Panitia Penyelenggara Ibadah Haji (PPIH) Debarkasi Banda Aceh menyatakan seluruh jamaah haji asal provinsi itu telah menuntaskan
Panitia Penyelenggara Ibadah Haji (PPIH) Debarkasi Banda Aceh menyatakan seluruh jamaah haji asal provinsi itu telah menuntaskan tawaf ifadah.
“Alhamdulillah seluruh jamaah haji asal Aceh telah menuntaskan seluruh rangkaian ibadah haji pada musim haji 2013,” kata Ketua PPIH Debarkasi Banda Aceh Ibnu Sa’dan, Selasa.
Dijelaskannya, saat ini para jamaah haji masih berada di Mekkah dan melaksanakan ziarah dan umroh sunnah sebelum bertolak ke Madinah. “Mereka melakukan sejumlah ibadah lainnya sebelum meninggalkan Mekkah dan menuju Madinah dan selanjutnya bertolak ke Tanah Air,”k katanya didampingi Kasubag Humas Kanwil Kemenag Aceh Akhyar.
Dijelaskannya, jamaah haji Aceh akan bergerak dari Mekkah menuju Madinah pada 29 Oktober 2013. Rombongan jamaah haji kelompok terbang pertama akan tiba kembali di provinsi ujung paling barat Indonesia itu sekitar pukul 10.55 WIB pada 9 November 2013 dengan menggunakan maskapai milik Garuda.
“Kami akan terus berupaya memberikan pelayanan prima dalam proses pemulangan hingga pelepasan jamaah ke masing-masing kabupaten/kota,” katanya.
Pada musim haji 2013, Embarkasi Banda Aceh memberangkatkan sebanyak 3.157 calon jamaah haji yang tergabung dalam delapan Kloter. Seluruh calon jamaah haji tersebut diberangkatkan melalui Bandara Internasional Sultan Iskandar Muda Blang Bintang Aceh Besar.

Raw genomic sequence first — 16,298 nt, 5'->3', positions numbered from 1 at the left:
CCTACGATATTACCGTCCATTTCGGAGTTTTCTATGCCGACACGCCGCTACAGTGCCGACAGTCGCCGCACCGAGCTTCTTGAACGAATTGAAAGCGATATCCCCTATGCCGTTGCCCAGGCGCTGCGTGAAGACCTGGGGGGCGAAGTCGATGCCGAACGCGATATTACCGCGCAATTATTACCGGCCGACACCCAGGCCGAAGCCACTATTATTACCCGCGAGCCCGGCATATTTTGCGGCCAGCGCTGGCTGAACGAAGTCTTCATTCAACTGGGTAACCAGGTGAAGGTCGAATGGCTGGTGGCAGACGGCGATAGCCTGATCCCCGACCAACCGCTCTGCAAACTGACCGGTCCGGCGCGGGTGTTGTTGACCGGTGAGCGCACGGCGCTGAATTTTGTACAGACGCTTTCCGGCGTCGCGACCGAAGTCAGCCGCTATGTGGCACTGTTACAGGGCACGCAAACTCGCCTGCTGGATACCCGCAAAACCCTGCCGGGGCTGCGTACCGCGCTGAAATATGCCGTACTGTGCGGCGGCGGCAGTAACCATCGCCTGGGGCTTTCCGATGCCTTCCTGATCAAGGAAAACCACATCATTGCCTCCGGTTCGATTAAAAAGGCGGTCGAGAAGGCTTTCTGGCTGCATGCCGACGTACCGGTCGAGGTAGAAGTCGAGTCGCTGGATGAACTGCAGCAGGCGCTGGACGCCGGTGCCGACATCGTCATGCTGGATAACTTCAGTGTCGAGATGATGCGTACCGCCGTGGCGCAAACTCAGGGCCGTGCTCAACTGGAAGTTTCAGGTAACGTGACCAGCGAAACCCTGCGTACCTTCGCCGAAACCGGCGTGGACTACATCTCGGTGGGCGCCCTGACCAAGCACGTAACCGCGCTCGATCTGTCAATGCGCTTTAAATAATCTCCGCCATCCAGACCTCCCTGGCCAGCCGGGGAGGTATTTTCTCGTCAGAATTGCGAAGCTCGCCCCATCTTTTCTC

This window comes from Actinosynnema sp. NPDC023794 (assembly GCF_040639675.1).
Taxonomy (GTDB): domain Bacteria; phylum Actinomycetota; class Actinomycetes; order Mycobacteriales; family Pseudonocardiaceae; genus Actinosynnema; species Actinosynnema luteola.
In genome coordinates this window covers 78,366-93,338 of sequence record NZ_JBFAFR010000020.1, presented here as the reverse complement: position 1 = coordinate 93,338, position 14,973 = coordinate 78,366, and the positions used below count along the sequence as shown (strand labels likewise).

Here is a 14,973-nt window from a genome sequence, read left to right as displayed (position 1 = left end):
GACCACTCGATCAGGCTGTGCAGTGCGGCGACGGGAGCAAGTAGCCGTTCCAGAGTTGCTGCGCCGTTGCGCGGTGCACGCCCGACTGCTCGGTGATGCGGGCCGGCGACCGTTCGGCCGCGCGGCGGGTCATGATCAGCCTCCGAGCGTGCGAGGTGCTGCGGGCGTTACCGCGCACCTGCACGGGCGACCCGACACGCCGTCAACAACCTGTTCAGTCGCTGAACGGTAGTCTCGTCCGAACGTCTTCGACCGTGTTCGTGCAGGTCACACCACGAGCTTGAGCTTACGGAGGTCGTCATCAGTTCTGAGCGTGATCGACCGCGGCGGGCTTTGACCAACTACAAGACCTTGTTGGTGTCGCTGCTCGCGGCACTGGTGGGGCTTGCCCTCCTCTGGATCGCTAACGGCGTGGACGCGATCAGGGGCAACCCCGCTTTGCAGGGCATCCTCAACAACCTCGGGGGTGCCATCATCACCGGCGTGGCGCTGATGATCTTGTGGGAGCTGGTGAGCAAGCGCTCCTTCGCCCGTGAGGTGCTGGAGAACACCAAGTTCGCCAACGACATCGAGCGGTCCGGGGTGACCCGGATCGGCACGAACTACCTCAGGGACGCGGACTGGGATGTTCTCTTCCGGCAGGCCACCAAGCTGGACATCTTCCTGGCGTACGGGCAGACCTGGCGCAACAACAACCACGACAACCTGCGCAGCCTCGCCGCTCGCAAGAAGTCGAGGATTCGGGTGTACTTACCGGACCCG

Siapa orang yang
menembak Tito Refra Kei, adik John Kei, hingga tewas masih belum diketahui.
JAKARTA, Saco-Indonesia.com — Siapa orang yang menembak Tito
Refra Kei, adik John Kei, hingga tewas masih belum diketahui. Namun, diduga pelaku adalah
"Kita duga ini aksi dilakukan oleh pembunuh bayaran. Untuk
mendeteksi aksi pembunuh bayaran itu sulit karena sifatnya individu," kata Presidium
Indonesia Police Watch Neta S Pane, saat dihubungi Kompas.com, Senin (3/6/2013).
Menurut Neta, dugaan itu dapat dilihat dari keterampilan pelaku dalam melakukan
eksekusinya. Pertama, pelaku dapat melakukan aksinya bahkan pada saat situasi ramai. Padahal,
kata Neta, ada orang-orang Tito Kei yang juga berada di lokasi kejadian. Kedua, lanjut Neta,
pelaku melakukan penembakan dengan tepat sasaran, meski menggunakan helm dan kondisi saat itu
"Ketiga, kita duga pelaku sudah profesional, sudah melakukan survei
dengan datang dari mana, posisi tembak di mana, dan dia harus lari ke mana," ujar
Selain itu, Neta mengatakan, kemungkinan pelaku sudah memiliki senjata api bukan
rakitan sudah cukup lama. "Memang banyak beredar senjata api rakitan. Tapi dalam kasus
Tito tidak ada kaitannya karena tentu senjata yang digunakan bukan rakitan, tetapi senjata sudah
dimiliki cukup lama sehingga tepat sasaran. Senjata rakitan yang ilegal itu biasa dilakukan pada
aksi pencurian seperti di minimarket," ujarnya.
Belajar dari kasus kematian Tito
Kei, sambungnya, sudah saatnya jajaran kepolisian di Polda Metro Jaya melakukan deteksi dini